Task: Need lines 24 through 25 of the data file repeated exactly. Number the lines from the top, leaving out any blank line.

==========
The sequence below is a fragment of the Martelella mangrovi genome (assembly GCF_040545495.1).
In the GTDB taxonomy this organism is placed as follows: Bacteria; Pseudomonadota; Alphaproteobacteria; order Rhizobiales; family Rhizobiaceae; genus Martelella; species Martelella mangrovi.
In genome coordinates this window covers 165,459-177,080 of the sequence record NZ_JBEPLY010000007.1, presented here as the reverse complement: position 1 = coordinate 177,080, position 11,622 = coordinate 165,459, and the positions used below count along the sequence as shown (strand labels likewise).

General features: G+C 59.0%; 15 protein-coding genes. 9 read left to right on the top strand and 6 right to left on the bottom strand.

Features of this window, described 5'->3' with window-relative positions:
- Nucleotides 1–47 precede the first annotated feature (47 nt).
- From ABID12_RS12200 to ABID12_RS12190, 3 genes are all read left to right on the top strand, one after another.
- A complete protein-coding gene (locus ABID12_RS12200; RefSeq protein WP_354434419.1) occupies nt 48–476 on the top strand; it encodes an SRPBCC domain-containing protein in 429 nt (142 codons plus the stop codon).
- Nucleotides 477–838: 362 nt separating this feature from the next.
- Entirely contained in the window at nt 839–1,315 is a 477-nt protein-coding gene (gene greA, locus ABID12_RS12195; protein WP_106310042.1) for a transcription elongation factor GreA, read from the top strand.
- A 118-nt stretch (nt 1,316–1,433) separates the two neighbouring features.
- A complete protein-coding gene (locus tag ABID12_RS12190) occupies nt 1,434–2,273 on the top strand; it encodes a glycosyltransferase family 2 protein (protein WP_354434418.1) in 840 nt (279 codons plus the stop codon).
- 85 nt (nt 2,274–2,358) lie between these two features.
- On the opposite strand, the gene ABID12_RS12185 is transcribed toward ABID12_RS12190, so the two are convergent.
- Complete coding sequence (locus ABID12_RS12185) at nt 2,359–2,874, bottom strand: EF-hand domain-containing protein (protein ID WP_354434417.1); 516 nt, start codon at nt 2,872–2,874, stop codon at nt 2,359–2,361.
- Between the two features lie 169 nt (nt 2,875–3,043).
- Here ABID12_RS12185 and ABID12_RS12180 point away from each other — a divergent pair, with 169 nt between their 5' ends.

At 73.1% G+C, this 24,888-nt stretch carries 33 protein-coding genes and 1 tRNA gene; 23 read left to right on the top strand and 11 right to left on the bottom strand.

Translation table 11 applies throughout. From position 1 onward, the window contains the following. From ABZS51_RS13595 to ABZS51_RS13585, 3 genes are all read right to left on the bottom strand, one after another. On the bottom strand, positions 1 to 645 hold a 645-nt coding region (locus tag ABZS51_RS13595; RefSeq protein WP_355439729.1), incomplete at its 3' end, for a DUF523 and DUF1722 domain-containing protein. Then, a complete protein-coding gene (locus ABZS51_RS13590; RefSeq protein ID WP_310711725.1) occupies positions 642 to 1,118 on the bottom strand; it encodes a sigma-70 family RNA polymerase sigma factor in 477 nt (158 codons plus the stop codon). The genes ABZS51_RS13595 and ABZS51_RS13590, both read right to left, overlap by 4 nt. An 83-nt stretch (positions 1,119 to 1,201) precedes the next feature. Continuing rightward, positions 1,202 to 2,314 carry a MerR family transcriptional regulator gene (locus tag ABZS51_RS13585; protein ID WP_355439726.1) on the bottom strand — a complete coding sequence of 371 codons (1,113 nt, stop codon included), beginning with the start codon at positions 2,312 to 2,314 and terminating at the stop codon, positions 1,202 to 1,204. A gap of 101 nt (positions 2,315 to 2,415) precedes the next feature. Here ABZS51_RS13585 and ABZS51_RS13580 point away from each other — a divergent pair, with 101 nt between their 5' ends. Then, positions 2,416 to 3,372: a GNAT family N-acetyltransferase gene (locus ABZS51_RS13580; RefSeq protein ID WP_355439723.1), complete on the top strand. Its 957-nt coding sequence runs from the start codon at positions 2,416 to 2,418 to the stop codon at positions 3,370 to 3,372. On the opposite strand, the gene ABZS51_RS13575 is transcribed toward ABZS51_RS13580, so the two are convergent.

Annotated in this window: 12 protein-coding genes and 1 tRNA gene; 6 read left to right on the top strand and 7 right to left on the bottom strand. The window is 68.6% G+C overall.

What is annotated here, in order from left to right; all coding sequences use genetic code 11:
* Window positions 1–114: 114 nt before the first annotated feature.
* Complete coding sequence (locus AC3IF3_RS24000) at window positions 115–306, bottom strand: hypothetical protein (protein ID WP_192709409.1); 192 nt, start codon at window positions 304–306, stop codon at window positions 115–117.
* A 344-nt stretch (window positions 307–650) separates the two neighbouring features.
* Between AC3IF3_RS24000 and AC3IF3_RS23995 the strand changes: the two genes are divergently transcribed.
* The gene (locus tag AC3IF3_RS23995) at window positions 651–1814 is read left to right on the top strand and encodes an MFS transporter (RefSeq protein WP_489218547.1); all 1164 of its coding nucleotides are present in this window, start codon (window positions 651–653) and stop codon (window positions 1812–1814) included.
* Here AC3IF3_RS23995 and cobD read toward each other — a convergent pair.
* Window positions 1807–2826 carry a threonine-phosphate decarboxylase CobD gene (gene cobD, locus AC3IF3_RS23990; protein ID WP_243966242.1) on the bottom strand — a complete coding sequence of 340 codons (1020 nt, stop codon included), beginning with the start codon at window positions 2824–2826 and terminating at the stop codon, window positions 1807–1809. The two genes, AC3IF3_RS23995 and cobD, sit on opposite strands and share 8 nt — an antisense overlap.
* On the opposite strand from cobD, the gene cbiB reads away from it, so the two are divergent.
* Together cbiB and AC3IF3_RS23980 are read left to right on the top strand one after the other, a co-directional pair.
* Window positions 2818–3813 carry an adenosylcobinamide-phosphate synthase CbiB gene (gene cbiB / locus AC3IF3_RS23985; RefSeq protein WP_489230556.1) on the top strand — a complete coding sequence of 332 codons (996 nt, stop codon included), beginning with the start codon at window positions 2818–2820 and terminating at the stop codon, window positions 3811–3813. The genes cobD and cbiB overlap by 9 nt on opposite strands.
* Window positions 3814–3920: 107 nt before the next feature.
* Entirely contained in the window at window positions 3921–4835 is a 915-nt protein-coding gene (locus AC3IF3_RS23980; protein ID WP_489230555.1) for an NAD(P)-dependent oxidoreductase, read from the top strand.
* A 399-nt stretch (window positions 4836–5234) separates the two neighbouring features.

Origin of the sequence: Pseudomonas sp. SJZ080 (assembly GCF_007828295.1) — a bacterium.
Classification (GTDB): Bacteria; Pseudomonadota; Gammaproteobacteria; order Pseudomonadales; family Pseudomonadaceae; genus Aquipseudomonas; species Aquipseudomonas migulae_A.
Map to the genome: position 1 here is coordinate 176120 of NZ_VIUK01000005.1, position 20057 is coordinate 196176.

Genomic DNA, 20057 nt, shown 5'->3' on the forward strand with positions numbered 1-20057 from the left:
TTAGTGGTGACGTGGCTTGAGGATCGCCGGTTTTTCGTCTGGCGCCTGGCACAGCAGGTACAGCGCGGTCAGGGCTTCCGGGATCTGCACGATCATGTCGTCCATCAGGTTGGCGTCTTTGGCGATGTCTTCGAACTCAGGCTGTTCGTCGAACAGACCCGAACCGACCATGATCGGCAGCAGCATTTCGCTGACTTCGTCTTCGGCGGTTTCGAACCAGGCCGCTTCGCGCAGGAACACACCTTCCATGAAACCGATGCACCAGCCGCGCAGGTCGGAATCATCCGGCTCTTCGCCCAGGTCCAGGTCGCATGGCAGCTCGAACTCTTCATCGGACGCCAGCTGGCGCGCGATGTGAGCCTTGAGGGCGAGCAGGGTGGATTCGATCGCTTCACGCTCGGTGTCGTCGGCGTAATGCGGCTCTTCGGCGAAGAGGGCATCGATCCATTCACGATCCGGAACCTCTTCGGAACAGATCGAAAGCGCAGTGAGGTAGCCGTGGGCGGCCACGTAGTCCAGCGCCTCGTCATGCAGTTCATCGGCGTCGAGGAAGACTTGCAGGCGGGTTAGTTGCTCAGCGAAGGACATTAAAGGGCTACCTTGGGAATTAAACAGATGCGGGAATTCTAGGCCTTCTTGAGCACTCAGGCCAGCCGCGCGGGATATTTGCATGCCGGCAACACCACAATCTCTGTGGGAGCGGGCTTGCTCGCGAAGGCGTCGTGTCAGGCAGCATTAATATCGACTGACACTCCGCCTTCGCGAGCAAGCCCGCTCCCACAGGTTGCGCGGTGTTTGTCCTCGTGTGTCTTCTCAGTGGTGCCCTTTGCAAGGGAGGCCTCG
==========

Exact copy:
* A 344-nt stretch (window positions 307–650) separates the two neighbouring features.
* Between AC3IF3_RS24000 and AC3IF3_RS23995 the strand changes: the two genes are divergently transcribed.